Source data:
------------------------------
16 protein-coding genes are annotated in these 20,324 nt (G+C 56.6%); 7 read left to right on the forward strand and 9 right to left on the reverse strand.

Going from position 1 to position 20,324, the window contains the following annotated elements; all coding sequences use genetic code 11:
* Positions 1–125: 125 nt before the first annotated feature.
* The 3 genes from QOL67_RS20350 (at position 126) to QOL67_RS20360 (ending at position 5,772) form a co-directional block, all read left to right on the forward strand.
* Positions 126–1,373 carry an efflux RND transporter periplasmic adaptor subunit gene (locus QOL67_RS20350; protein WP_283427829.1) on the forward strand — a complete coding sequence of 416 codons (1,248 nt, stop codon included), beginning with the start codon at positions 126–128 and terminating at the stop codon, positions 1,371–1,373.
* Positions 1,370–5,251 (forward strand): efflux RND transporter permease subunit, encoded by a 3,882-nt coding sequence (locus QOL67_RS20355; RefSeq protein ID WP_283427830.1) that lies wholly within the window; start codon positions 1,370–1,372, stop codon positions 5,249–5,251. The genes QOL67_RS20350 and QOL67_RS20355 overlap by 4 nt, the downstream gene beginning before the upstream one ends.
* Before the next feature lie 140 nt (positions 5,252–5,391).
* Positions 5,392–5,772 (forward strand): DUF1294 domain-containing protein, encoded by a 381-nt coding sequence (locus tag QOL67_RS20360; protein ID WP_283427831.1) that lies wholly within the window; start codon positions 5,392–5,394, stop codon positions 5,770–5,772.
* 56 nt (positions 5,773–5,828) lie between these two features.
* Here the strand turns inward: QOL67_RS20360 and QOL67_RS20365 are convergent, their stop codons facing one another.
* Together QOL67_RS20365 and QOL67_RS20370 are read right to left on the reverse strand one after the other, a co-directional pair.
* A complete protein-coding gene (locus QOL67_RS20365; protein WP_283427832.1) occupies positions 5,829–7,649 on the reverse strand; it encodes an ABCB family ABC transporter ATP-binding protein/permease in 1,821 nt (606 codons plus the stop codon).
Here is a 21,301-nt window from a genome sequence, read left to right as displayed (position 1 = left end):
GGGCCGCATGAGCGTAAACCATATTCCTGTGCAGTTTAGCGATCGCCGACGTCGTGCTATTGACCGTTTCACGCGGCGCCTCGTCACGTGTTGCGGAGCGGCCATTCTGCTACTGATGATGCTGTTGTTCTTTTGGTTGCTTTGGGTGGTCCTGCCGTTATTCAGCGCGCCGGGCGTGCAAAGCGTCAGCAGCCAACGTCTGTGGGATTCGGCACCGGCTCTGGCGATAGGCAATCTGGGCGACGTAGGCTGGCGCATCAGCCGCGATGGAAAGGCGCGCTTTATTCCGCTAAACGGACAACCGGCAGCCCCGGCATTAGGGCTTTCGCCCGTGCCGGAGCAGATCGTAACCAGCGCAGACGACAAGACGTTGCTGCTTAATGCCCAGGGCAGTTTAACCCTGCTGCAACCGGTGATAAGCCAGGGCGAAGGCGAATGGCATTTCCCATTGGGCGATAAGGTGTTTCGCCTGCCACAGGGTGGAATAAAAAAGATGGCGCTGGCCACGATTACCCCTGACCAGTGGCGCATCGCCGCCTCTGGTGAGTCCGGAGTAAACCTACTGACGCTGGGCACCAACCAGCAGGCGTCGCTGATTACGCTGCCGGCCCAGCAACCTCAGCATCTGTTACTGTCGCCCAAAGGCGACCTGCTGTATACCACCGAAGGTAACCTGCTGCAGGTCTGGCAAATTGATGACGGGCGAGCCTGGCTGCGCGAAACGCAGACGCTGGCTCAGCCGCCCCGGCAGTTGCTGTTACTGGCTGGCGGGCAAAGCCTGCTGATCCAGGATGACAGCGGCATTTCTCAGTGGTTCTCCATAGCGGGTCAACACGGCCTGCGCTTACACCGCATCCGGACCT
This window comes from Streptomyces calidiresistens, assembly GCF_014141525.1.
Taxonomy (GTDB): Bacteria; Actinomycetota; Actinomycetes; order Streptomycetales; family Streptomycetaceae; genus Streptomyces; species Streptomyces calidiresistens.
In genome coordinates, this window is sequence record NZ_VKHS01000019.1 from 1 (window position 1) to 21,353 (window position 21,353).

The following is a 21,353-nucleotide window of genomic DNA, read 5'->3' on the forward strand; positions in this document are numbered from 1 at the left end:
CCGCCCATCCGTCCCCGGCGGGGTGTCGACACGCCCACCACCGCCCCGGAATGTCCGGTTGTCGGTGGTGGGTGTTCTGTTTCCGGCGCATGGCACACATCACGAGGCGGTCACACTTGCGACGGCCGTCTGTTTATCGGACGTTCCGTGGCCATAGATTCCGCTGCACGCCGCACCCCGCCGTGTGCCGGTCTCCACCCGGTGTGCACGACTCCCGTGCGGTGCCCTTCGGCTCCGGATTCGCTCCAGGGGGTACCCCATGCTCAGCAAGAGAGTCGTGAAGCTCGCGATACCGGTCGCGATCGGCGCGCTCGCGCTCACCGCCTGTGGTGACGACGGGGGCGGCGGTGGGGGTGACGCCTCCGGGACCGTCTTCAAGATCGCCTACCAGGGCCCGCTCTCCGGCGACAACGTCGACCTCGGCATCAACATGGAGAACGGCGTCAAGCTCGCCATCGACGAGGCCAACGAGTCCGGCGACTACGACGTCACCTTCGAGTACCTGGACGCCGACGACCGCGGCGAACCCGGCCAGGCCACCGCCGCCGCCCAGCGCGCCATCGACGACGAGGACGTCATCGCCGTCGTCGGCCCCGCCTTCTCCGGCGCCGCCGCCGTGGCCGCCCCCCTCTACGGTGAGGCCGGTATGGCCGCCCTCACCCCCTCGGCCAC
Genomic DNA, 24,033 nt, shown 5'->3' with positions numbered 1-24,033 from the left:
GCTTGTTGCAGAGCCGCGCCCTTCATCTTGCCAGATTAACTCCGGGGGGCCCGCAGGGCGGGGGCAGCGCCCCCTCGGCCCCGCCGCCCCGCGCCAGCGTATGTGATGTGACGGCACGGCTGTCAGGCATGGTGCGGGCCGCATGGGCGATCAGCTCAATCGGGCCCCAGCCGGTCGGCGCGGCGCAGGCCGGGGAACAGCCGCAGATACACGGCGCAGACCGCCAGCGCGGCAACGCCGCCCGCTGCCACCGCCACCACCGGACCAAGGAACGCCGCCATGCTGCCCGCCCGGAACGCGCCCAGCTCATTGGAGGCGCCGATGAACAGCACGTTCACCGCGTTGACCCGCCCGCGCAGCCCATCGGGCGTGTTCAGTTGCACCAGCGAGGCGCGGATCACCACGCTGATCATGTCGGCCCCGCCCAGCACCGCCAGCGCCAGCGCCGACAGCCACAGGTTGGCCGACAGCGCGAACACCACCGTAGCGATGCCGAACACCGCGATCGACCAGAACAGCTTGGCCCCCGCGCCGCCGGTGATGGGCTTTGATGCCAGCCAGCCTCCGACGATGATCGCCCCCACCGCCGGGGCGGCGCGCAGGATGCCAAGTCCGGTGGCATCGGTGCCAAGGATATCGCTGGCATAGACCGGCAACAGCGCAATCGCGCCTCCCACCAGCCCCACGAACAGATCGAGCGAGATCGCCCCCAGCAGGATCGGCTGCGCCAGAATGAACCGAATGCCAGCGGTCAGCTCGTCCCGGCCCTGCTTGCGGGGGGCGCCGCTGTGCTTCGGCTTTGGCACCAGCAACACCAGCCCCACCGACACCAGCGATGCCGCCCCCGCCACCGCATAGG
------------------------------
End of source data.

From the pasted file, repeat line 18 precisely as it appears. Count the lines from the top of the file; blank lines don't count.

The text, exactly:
The following is a 21,353-nucleotide window of genomic DNA, read 5'->3' on the forward strand; positions in this document are numbered from 1 at the left end: